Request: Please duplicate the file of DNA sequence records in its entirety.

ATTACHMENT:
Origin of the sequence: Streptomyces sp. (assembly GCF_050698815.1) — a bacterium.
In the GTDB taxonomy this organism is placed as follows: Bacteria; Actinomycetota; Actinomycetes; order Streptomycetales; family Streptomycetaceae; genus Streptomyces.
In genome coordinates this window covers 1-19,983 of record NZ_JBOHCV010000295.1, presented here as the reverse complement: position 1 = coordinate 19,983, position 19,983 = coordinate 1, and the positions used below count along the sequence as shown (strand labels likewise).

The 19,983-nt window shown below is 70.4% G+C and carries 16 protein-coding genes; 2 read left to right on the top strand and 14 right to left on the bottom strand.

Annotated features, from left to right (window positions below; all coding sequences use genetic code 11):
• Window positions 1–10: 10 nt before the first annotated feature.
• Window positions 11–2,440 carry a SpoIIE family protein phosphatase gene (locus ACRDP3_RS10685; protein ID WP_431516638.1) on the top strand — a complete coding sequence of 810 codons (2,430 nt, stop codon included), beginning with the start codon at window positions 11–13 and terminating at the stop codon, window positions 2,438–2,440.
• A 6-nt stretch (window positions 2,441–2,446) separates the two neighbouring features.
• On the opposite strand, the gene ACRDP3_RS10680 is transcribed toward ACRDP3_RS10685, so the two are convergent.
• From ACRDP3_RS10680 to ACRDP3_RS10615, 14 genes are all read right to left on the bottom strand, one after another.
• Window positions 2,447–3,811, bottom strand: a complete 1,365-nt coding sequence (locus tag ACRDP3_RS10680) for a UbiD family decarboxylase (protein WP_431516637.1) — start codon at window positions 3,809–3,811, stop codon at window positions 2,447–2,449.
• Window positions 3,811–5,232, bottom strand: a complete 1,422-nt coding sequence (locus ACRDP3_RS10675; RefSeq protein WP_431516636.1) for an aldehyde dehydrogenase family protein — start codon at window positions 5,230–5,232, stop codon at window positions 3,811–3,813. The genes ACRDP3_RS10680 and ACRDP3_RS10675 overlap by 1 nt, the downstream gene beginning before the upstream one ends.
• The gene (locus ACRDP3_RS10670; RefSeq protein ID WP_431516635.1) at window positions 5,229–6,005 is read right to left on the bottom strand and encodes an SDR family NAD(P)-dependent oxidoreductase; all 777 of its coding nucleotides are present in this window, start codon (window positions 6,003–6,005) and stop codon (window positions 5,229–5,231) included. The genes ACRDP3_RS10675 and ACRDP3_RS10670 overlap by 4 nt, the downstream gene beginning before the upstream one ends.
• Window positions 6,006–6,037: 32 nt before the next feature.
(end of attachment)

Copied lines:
Origin of the sequence: Streptomyces sp. (assembly GCF_050698815.1) — a bacterium.
In the GTDB taxonomy this organism is placed as follows: Bacteria; Actinomycetota; Actinomycetes; order Streptomycetales; family Streptomycetaceae; genus Streptomyces.
In genome coordinates this window covers 1-19,983 of record NZ_JBOHCV010000295.1, presented here as the reverse complement: position 1 = coordinate 19,983, position 19,983 = coordinate 1, and the positions used below count along the sequence as shown (strand labels likewise).

The 19,983-nt window shown below is 70.4% G+C and carries 16 protein-coding genes; 2 read left to right on the top strand and 14 right to left on the bottom strand.

Annotated features, from left to right (window positions below; all coding sequences use genetic code 11):
• Window positions 1–10: 10 nt before the first annotated feature.
• Window positions 11–2,440 carry a SpoIIE family protein phosphatase gene (locus ACRDP3_RS10685; protein ID WP_431516638.1) on the top strand — a complete coding sequence of 810 codons (2,430 nt, stop codon included), beginning with the start codon at window positions 11–13 and terminating at the stop codon, window positions 2,438–2,440.
• A 6-nt stretch (window positions 2,441–2,446) separates the two neighbouring features.
• On the opposite strand, the gene ACRDP3_RS10680 is transcribed toward ACRDP3_RS10685, so the two are convergent.
• From ACRDP3_RS10680 to ACRDP3_RS10615, 14 genes are all read right to left on the bottom strand, one after another.
• Window positions 2,447–3,811, bottom strand: a complete 1,365-nt coding sequence (locus tag ACRDP3_RS10680) for a UbiD family decarboxylase (protein WP_431516637.1) — start codon at window positions 3,809–3,811, stop codon at window positions 2,447–2,449.
• Window positions 3,811–5,232, bottom strand: a complete 1,422-nt coding sequence (locus ACRDP3_RS10675; RefSeq protein WP_431516636.1) for an aldehyde dehydrogenase family protein — start codon at window positions 5,230–5,232, stop codon at window positions 3,811–3,813. The genes ACRDP3_RS10680 and ACRDP3_RS10675 overlap by 1 nt, the downstream gene beginning before the upstream one ends.
• The gene (locus ACRDP3_RS10670; RefSeq protein ID WP_431516635.1) at window positions 5,229–6,005 is read right to left on the bottom strand and encodes an SDR family NAD(P)-dependent oxidoreductase; all 777 of its coding nucleotides are present in this window, start codon (window positions 6,003–6,005) and stop codon (window positions 5,229–5,231) included. The genes ACRDP3_RS10675 and ACRDP3_RS10670 overlap by 4 nt, the downstream gene beginning before the upstream one ends.
• Window positions 6,006–6,037: 32 nt before the next feature.